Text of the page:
Doctor Questions Euthanasia after Dog’s Death
Akeela was the beloved dog of Dr. Barron H. Lerner and his family. Throughout her life, the Boxer had her fair share of medical issues, such as a parathyroid adenoma and a ruptured liver tumor. By the time she was 12 years old, she had developed brain tumor which caused seizures. She had also developed Cushing’s disease, a severe hormonal abnormality.
Despite these conditions, Akeela continued to live out her life with her loving family, and willingly took all her medication. By September, Akeela’s symptoms had grown much worse. She became restless all the time, often wandering in circles, she had stopped eating and had become partially blind too. The Lerner family had to make a difficult decision about their beloved pet. The family thought it best to intervene in their beloved Akeela’s health, rather than allowing nature to run its course.
After a veterinary exam, both the vet and family agreed that Akeela was not very happy nor very healthy. After holding a family meeting, the Lerner family made the difficult decision. Since she was no longer her happy and joyful self, and apparently suffering from the symptoms of her illness, Akeela was to be put down.
The family made arrangements for the procedure to take place in their home after they could say their final goodbyes. The veterinarian who came to their house was an at-home euthanasia specialist and agreed with the family that they were making the right decision for Akeela. She would receive two injections, one to sedate her, which made her drowsy. The second would stop her heart, and ultimately her suffering.
Dr. Lerner took the death of Akeela very hard and made him begin to question his practice in medicine. While he believed that letting Akeela go was the most humane thing for her, he was challenging the idea of euthanasia. According to the Hippocratic oath that physicians take, they may not provide patients with medication for euthanasia nor suggest it to a suffering patient. This is one big difference between medicine and veterinary practices, as medicine forbids speeding up of death, while in veterinary practice it’s standard practice.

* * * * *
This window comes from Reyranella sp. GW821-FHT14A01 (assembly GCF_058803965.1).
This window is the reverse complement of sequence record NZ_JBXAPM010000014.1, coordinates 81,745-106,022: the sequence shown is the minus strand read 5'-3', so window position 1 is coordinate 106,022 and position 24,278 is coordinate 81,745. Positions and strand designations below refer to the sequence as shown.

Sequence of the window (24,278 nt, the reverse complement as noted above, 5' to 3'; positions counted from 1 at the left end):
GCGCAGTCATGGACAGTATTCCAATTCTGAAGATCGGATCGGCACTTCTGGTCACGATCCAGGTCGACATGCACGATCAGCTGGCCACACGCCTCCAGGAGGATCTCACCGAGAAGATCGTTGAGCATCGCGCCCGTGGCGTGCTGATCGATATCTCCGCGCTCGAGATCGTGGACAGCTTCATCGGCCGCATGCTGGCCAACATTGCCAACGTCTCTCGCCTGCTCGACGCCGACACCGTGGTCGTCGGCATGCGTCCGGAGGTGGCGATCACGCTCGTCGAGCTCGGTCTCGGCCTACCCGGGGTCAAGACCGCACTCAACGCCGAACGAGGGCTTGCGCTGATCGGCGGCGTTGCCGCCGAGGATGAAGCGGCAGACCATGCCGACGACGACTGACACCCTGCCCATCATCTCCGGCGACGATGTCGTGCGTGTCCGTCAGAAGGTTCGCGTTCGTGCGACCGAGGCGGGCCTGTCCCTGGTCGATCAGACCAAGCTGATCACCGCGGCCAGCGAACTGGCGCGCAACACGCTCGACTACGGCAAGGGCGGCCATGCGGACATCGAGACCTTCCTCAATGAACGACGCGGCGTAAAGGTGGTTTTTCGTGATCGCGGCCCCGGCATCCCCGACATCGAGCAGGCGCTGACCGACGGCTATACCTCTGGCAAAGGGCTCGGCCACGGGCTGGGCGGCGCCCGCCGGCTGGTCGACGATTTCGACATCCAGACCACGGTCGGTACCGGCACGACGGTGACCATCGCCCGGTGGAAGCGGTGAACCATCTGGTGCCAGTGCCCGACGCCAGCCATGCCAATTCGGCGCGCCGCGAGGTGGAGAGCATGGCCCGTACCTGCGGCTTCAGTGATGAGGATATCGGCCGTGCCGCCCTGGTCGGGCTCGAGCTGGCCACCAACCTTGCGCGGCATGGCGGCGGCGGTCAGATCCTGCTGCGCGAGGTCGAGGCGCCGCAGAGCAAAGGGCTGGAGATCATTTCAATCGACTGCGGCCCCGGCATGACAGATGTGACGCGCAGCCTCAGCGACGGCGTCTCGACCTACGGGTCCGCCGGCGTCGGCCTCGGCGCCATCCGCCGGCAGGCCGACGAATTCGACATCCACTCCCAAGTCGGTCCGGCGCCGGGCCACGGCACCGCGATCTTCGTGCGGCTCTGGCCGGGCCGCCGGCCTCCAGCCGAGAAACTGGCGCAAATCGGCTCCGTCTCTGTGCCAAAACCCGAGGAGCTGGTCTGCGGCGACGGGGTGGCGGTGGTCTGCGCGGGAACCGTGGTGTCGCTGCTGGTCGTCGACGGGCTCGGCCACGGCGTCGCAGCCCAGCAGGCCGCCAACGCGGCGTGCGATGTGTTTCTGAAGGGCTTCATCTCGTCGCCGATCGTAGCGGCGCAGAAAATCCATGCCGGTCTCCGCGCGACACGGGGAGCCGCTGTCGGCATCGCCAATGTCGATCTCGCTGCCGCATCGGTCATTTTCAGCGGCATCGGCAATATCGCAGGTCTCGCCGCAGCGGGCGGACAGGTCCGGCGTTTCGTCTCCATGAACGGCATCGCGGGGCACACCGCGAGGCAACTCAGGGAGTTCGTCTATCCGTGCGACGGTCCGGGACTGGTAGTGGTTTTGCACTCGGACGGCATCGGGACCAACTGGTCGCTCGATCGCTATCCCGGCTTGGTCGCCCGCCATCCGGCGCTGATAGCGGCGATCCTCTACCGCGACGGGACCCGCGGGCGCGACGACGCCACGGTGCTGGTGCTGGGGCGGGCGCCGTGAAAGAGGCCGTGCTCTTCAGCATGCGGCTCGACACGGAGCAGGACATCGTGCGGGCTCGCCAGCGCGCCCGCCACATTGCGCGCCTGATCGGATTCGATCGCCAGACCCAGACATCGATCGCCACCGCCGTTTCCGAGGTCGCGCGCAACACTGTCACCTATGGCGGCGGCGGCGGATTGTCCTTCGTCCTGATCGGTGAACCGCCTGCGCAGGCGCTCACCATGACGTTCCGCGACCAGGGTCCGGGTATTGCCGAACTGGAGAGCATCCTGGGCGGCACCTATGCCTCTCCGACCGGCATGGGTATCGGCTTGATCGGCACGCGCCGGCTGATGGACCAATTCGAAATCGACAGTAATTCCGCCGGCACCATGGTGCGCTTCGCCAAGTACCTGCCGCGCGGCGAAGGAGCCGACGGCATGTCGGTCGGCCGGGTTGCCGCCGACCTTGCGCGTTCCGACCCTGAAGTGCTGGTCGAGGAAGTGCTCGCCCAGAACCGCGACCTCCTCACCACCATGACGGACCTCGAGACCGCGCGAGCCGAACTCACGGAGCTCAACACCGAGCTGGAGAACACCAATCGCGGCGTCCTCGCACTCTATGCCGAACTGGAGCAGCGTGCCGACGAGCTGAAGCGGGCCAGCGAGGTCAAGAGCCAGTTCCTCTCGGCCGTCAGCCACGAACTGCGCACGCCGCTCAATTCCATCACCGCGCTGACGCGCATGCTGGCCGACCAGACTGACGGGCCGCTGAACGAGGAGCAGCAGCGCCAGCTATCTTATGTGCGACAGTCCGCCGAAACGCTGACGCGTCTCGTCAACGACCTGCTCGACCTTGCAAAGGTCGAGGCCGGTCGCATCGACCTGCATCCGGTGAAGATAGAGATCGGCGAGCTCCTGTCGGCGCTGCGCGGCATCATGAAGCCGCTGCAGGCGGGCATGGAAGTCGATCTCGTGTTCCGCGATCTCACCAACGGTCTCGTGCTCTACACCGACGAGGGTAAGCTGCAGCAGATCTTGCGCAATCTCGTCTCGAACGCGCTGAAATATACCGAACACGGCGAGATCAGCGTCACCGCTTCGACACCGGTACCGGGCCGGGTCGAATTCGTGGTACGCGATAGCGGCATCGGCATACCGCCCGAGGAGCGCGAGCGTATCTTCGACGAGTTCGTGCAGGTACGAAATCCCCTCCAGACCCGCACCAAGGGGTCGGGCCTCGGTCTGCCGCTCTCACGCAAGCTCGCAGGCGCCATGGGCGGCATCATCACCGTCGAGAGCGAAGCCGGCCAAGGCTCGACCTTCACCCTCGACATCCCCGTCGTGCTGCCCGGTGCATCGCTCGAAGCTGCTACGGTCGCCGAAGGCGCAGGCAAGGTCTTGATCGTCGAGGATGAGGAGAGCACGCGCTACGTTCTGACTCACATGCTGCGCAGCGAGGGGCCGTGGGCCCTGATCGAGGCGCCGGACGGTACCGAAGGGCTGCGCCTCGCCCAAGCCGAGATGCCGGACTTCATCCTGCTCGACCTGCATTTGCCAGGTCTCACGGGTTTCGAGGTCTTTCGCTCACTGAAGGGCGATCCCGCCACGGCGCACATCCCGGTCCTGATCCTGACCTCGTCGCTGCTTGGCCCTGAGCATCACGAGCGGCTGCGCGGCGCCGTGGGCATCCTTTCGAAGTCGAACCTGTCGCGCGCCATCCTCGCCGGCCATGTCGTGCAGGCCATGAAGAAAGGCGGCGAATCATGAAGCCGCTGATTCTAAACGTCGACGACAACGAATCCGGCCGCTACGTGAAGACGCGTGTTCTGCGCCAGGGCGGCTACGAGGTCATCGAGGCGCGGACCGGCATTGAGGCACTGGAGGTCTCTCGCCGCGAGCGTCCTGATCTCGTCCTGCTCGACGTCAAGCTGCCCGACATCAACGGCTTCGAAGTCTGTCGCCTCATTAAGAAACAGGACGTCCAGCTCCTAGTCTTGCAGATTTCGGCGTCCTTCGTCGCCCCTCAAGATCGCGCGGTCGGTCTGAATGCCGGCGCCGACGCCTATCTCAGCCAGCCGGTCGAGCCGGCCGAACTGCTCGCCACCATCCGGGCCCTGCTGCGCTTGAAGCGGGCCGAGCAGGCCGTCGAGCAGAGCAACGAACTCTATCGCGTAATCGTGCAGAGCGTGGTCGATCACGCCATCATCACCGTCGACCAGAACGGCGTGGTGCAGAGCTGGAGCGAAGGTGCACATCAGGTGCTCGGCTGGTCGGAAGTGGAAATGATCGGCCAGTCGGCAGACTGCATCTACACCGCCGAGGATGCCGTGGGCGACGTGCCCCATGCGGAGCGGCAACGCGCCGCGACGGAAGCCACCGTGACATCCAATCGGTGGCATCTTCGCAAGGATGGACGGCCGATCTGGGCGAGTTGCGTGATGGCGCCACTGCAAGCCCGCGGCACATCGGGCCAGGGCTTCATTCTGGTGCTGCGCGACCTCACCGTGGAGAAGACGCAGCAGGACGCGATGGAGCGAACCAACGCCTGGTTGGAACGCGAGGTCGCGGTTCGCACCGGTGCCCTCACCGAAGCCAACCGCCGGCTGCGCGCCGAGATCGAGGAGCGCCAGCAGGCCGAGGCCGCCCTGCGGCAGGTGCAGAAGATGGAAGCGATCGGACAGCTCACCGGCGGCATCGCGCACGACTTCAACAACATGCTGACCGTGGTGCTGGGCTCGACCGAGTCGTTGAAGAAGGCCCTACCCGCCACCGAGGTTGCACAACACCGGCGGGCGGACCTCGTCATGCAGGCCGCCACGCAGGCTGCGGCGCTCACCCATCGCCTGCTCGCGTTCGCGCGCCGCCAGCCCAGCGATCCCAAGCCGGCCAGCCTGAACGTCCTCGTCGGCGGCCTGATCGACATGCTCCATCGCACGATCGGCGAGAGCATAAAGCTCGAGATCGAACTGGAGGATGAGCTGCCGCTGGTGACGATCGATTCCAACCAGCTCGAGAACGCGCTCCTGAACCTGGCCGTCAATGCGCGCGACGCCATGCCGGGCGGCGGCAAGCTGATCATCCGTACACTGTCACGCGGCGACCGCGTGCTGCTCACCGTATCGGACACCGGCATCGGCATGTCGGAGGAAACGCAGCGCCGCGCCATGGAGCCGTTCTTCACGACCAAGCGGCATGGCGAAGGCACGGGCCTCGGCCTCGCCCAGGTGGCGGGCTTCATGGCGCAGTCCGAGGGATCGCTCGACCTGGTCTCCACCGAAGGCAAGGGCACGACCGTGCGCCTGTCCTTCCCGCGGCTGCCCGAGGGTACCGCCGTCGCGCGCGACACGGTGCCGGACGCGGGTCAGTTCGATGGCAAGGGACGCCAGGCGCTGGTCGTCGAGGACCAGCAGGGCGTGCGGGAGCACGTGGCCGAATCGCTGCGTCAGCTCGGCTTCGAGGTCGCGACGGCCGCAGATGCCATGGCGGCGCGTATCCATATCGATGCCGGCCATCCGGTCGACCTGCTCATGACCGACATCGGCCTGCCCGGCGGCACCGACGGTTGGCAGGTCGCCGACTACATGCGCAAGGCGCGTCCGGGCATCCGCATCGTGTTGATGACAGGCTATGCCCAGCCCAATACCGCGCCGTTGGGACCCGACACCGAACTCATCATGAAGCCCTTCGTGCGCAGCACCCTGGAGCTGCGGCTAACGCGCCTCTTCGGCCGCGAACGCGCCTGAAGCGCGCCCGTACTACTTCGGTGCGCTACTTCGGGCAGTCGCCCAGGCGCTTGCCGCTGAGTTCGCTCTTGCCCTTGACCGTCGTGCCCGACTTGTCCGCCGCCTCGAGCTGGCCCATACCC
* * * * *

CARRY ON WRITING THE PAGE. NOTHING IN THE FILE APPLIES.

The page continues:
After losing Akeela, Dr. Lerner began reflecting on his patients who had been terminally ill and could not choose to end their suffering the way he and his family had decided for Akeela. If euthanasia was acceptable for pets when their pain was obvious with no way to reverse it, why is it that refusing euthanasia for humans is the right thing for doctors to do? This was the question that Dr. Lerner found himself debating.
If a patient who understands all his options asks for euthanasia, then surely, he should be worthier of euthanasia than a dog, since the dog’s suffering is assumed and not definite? Since it’s a doctor’s job to heal the human body and not harm it, even if the harm caused by euthanasia provides relief from their suffering (that we can deem unacceptable for our pets to endure).